In 1988 James returned to the U.S.A. with a large collection of traditional German tools, antique ironwork, and historical reference material with which to pursue his craft. He currently lives and works in Oakland, and devotes time to both artistic blacksmithing and historical education. Check out Instagram to see more of what James is up to.
Band leader of Drum Brothers world percussion group, Matthew Marsolek has been at the forefront of the North American hand drumming movement since the 1990s. He’s been a facilitator at numerous events and workshops around the Northwest and Canada, sharing music and rhythm with a variety of groups including: corporate teams, at-risk youth, bereaved children, cancer survivors, and students of all ages. He’s also been a featured speaker at TEDx UMontana.
Matthew has studied West African and East Indian music for over two decades and is also an accomplished guitarist, vocalist, and composer. Along with two solo projects, he’s released recordings with Drum Brothers and Mandir and has produced original scores for several films.
Matthew shares his passion for music and rhythm through clinics, community workshops, school residencies, rhythm circles, and team-building events.
Lee Sauder began blacksmithing at the tender age of 12, and after a couple of years of college, cultivated his passion by working under well-established blacksmiths including OK Barnes in Maine, Chris Axelson in California, and Vaclav Jaros in (then) Czechoslovakia. Upon return to Virginia in 1982 he operated Wood Creek Forge (formerly run by his first master, Larry Mann). Since 2009 he has lived and worked on House Mountain, near Lexington, Virginia, operating Germinal Ironworks, forging sculpture, furniture, and architectural metalwork. Lee has been exploring bloomery smelting over the course of more than twenty years and hundreds of smelts, transforming bloomery iron into contemporary sculpture.
Jordan LaMothe began pursuing his interest in blacksmithing at age 14, taking a class, reading books, and setting up his own forge in his parents' barn. His interest in making hand tools led him to make his first knife two years later, and knives quickly became his primary focus. After receiving his B.A. in music from Williams College, Jordan began bladesmithing full-time. He makes a wide variety of knives and swords, from "user" knives for the kitchen and field to presentation blades, and teaches regularly at several craft schools. Jordan earned the Journeyman Smith ranking in the American Bladesmith Society in 2018, and was a champion on History Channel's bladesmithing competition Forged in Fire, season 4, episode 7.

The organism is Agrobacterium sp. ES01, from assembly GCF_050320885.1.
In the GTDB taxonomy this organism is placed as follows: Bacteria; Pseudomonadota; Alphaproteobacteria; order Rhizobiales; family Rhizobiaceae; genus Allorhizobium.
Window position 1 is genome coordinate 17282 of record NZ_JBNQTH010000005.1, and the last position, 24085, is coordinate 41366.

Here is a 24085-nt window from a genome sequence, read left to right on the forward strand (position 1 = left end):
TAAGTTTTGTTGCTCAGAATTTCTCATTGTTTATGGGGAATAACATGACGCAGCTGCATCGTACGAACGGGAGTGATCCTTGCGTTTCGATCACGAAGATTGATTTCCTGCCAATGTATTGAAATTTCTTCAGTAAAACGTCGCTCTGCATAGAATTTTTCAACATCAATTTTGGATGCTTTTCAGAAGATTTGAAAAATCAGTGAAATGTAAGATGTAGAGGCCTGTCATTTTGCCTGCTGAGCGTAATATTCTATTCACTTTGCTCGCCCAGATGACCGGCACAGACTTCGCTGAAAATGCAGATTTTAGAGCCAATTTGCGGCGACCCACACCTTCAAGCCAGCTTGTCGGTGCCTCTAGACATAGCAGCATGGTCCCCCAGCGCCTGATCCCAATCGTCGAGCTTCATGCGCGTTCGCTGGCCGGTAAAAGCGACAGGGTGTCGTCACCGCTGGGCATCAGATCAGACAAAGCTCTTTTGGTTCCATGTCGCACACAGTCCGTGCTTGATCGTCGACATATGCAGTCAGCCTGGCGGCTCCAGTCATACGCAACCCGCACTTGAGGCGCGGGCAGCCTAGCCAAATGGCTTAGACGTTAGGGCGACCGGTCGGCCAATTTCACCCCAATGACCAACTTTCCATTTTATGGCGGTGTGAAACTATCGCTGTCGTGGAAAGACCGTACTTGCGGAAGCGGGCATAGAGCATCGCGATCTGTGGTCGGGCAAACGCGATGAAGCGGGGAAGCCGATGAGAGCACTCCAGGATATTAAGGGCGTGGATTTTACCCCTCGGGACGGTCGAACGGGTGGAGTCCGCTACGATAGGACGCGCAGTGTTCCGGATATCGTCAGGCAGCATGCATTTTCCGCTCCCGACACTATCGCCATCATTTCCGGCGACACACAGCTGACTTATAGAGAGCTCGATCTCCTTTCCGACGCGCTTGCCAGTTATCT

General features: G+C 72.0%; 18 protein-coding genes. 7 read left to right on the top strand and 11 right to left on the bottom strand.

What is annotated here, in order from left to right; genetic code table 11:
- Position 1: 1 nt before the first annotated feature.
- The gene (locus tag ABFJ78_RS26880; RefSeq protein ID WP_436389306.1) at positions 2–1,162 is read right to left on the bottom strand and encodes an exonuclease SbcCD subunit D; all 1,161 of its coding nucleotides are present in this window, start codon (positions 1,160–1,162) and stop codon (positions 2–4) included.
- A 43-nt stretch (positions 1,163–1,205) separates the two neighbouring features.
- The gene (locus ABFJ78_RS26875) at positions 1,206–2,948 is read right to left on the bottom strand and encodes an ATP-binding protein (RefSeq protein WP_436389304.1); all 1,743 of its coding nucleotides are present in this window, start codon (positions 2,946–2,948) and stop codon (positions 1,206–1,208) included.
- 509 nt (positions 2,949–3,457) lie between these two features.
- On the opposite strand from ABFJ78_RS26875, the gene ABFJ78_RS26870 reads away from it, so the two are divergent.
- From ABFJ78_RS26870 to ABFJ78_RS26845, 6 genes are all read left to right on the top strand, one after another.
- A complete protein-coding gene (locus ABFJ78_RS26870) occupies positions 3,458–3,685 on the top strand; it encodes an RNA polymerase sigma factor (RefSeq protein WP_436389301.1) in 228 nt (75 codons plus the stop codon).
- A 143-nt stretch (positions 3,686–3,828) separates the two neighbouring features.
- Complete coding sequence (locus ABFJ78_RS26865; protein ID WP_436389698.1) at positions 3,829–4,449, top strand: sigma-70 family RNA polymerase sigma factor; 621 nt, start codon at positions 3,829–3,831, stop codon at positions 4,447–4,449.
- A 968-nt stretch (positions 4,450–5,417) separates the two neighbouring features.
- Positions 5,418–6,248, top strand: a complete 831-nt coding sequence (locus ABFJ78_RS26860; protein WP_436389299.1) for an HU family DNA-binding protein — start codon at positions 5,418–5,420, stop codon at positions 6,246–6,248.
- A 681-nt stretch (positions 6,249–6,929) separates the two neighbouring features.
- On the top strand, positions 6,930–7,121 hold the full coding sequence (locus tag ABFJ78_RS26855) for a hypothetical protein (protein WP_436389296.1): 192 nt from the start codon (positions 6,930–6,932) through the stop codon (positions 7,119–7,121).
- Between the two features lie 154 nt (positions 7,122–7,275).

Nick Tomlin operates the Providence Hammer in Rhode Island, specializing in historical and restoration ironwork. Since 2016 he has been exploring iron smelting in both the US and Colombia. His interest in smelting includes the bloomery process, which will be the focus of this workshop, but also extends broadly into other realms of fiery transformation. Nick has a deep interest in processes that involve the development of human skills over-reliance on technology. Bloomery smelting involves a powerful combination of common sense and intuition, an ancient and eternal chemical process that will speak directly to those who engage with it.
As a blacksmith, steel, iron, and brass give me a pallet of colors, textures, and physical properties to work with. Each material comes with its own long history within the context of the human experience. They are complex, rewarding materials that I continue to evolve with as a metalworker.
My work starts as technical challenges and investigations into the process of blacksmithing. When new forms and process become illuminated, new sculptural ideas tend to follow. More often then not, this leads to more technical challenges and the drama continues. Technique inspired by the work, and work inspired by technique.
Haley Woodward is an adjunct professor in blacksmithing at Austin Community College.
Tony Stewart has practiced blacksmithing for over thirty years, first in Kent, England, then Kenya (east Africa), and for the past two decades in Northwest Montana. Tony’s Iron Thistle Forge produces a wide variety of architectural metalwork using a broad pallet of traditional blacksmithing techniques. He brings to his teaching a great deal of practical experience, humor, and a healthy dose of whimsy. Unfortunately not well known beyond this region, students should expect an instructor with a rare depth of insight into his medium, and an unusually authentic craft experience.
Andy Dohner works out his iron studio in southern Oregon, focusing on functional and sculptural objects. His background in steel manufacturing helps to inform his high level of craftsmanship and attention to detail. Andy employs both modern and traditional design sensibilities to the work he does in both steel and bronze, all with a strong emphasis on forging process. In addition to his work as a studio artist, Andy has exhibited and taught widely across the country.